Saturday, August 18, 2012

Do Whatcha Wanna...

This is the title of the last episode of Season 2 of 'Treme'.  If you haven't seen the HBO series...and if you love Blues music, drama and don't mind hearing the 'F' word a lot- watch it!  The series begins in New Orleans just 3 months after Hurricane Katrina.  The people in the stories whose lives intersect are just trying to get their lives back together.  It's awesome and it left me searching my library catalog for other material written about the culture of New Orleans and the impact of Katrina on the people there.

'Do Whatcha Wanna'....

This is a hard concept for me and many people like me.
We understand the concept of getting a good education, striving to get a 'good' job, amassing wealth for long-range security (imaginary?) and juggling that with giving the best to your family and enough to your community.
Whew...what's left to 'Do Whatcha Wanna'?

For many of us, having a couple hours a week to pursue our passions is all there is.  If you are like me, carving out even a couple hours a week to 'create' feels like a luxury.  Sometimes there is a guilty feeling attached to taking time for myself to create something that will have no tangible value.

I envy those people who seem to know at an early age what they want to do - what they need to do - and are willing to sacrifice most other things in order to pursue that need.

I'm on the downhill slide towards 50.  It's taken me longer to realize that my life won't fully be lived unless I make time to 'create'.   Still now, it's hard to justify spending an afternoon painting or felting or writing when there is a to do list waiting and people or animals needing something from me.

Thinking about that earlier in the year, I connected with some like-minded artistic women to form a little art group.  We met once and shared some ideas and inspiration.  Great supportive women all of them.  We even made a silly name for the group.  The decision was made that we could arrange the time around my schedule of work and family life - since the rest are empty-nesters who are retired from their paying jobs.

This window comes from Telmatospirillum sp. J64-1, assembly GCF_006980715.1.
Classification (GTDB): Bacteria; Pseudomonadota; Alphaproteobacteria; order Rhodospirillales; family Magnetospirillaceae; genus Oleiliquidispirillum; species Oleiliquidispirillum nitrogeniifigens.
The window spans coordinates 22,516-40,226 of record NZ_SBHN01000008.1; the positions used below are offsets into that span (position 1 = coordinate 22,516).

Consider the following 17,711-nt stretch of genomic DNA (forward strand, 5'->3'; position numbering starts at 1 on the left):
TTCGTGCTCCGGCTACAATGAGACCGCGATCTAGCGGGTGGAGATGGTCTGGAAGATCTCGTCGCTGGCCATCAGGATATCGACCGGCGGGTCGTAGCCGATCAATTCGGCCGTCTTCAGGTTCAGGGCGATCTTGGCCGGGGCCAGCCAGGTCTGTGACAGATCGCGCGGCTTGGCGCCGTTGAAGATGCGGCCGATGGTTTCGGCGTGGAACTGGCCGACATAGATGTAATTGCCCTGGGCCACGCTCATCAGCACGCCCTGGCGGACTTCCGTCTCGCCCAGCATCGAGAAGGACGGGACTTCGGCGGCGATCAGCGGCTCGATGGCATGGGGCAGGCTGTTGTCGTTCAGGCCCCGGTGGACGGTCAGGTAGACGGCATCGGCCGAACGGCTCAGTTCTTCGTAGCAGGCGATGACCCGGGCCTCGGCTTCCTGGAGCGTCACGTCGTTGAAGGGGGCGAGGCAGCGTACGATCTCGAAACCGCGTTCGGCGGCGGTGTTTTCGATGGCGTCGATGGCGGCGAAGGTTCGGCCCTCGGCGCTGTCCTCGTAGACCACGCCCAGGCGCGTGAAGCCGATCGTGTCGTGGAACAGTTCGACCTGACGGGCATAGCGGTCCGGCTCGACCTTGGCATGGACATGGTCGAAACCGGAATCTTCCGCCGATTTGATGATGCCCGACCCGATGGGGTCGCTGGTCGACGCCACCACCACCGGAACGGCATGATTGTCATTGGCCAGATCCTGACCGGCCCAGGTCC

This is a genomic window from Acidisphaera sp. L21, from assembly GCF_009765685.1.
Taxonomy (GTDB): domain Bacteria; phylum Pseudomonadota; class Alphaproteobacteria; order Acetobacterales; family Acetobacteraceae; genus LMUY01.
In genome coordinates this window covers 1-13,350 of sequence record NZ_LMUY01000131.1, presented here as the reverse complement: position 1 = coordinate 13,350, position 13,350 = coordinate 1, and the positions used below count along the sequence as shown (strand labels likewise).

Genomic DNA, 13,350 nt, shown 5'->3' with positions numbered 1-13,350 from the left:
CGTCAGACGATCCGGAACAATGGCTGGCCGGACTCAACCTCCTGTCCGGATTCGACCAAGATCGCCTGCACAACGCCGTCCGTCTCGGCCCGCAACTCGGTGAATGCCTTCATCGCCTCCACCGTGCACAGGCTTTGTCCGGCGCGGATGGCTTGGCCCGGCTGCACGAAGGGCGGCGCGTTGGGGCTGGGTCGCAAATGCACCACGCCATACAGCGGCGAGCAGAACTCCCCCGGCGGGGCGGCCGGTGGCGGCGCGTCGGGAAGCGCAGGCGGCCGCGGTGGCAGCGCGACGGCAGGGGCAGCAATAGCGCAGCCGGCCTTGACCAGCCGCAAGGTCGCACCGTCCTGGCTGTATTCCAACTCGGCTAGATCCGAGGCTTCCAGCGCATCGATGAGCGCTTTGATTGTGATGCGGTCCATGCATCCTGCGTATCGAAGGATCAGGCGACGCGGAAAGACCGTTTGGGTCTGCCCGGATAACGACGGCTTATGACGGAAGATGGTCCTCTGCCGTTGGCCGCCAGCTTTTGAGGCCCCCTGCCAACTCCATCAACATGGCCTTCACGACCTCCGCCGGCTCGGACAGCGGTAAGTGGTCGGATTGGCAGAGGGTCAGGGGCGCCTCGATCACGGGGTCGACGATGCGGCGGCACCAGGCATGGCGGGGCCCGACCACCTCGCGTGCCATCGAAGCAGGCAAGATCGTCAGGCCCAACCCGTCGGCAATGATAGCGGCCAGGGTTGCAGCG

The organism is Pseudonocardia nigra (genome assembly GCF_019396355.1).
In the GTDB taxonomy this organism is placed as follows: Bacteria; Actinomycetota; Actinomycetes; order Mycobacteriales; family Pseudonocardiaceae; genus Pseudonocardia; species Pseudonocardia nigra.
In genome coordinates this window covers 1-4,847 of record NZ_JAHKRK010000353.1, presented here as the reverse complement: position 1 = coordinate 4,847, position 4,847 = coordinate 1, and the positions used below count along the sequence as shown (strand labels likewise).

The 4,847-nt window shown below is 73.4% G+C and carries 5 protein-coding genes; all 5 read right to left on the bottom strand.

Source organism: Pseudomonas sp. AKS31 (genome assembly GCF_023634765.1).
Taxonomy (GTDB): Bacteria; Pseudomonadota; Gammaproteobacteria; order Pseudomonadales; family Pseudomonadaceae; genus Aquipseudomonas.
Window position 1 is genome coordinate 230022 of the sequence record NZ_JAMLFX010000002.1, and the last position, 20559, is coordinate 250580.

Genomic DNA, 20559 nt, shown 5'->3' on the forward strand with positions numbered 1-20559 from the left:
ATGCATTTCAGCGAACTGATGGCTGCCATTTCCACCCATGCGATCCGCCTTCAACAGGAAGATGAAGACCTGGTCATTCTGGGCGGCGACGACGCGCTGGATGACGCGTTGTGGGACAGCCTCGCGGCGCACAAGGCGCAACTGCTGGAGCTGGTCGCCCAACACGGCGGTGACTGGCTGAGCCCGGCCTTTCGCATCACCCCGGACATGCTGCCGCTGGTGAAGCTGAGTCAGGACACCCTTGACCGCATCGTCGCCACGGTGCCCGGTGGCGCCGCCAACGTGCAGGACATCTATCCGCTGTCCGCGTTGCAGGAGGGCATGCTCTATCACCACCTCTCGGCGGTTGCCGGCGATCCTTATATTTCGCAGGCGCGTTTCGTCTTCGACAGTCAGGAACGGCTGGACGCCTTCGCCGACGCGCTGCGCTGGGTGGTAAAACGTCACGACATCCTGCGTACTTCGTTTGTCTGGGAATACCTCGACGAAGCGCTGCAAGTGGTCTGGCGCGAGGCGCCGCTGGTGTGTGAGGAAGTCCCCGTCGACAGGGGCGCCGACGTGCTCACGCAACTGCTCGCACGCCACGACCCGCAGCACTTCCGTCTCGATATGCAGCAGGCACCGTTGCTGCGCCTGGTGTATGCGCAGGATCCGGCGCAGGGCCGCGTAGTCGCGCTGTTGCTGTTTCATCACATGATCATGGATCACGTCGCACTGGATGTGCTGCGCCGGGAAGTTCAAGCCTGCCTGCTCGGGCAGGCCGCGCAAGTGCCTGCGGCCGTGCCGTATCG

Guess what?  I haven't arranged the second meeting.  No excuses.

What do YOU do to make sure you make time to 'Do Whatcha Wanna'?

Thursday, August 9, 2012

Mostly Photos

I'm sharing a few pictures of the farm from this week.

We enjoyed a long Civic holiday weekend by just hanging around home.  It was perfectly relaxing.  The weather on Monday was perfect - sunny but not too hot or humid.

Here's a picture of my small herd enjoying the day doing what they love.

We put our hay in the barn early in the summer, but our back unfenced fields that don't get hayed do need to be cut to keep the bush from taking over.  Also, we use the fields for ball-play and walks with the dogs, so it's nicer to have the fields cut than try to wade through the growth.

My teenage daughter gets to use the newer model estate size tractor.  She loves being a tractor operator and she's very good at it.  This is a talent that she wouldn't have discovered by attending high school but I encourage her to investigate machine operating as a career choice. 

Hubby loves to drive his old (I can't recall if its 1939 or 1941..but it's old!) Allis-Chalmers that he fixed up last year.  In fact, it's got a small bench seat on it and sometimes he takes me for a romantic ride around the fields in the evening.  (My friend's partner has a new shiny convertible...I get an orange repainted tractor...)  It's bouncy!

The choke cherry trees are full of fruit.  We have a lot of these here which attract the birds, as well as bears.

This is a picture of the creek that runs between the house property and the barnyard.  It's very picturesque.  When I cross it, I am always looking to spot a beaver, ducks, muskrat, or other little creatures. 

We are harvesting our favourite summertime dish these days.  Fresh yellow beans, boiled and served with butter.  

By the way - my daughter's zucchini sales went really well and she had extra money for the midway!  She has the entreprenueral spirit and dreams of selling at the market next year ;)  Funny, she didn't find that talent at high school, either...
I could write further on that but...Oh - but don't get me would turn into a rant....;)

Wednesday, August 1, 2012

What Makes The Heart Sing

Last weekend, I participated for two days of The Artist's Garden hosted by Ash Creek Pottery in Callander, Ontario.  This was the 10th year of the event.  It's a awesome event.  It's great to meet new people, talk to old friends and see some works from talented artisans.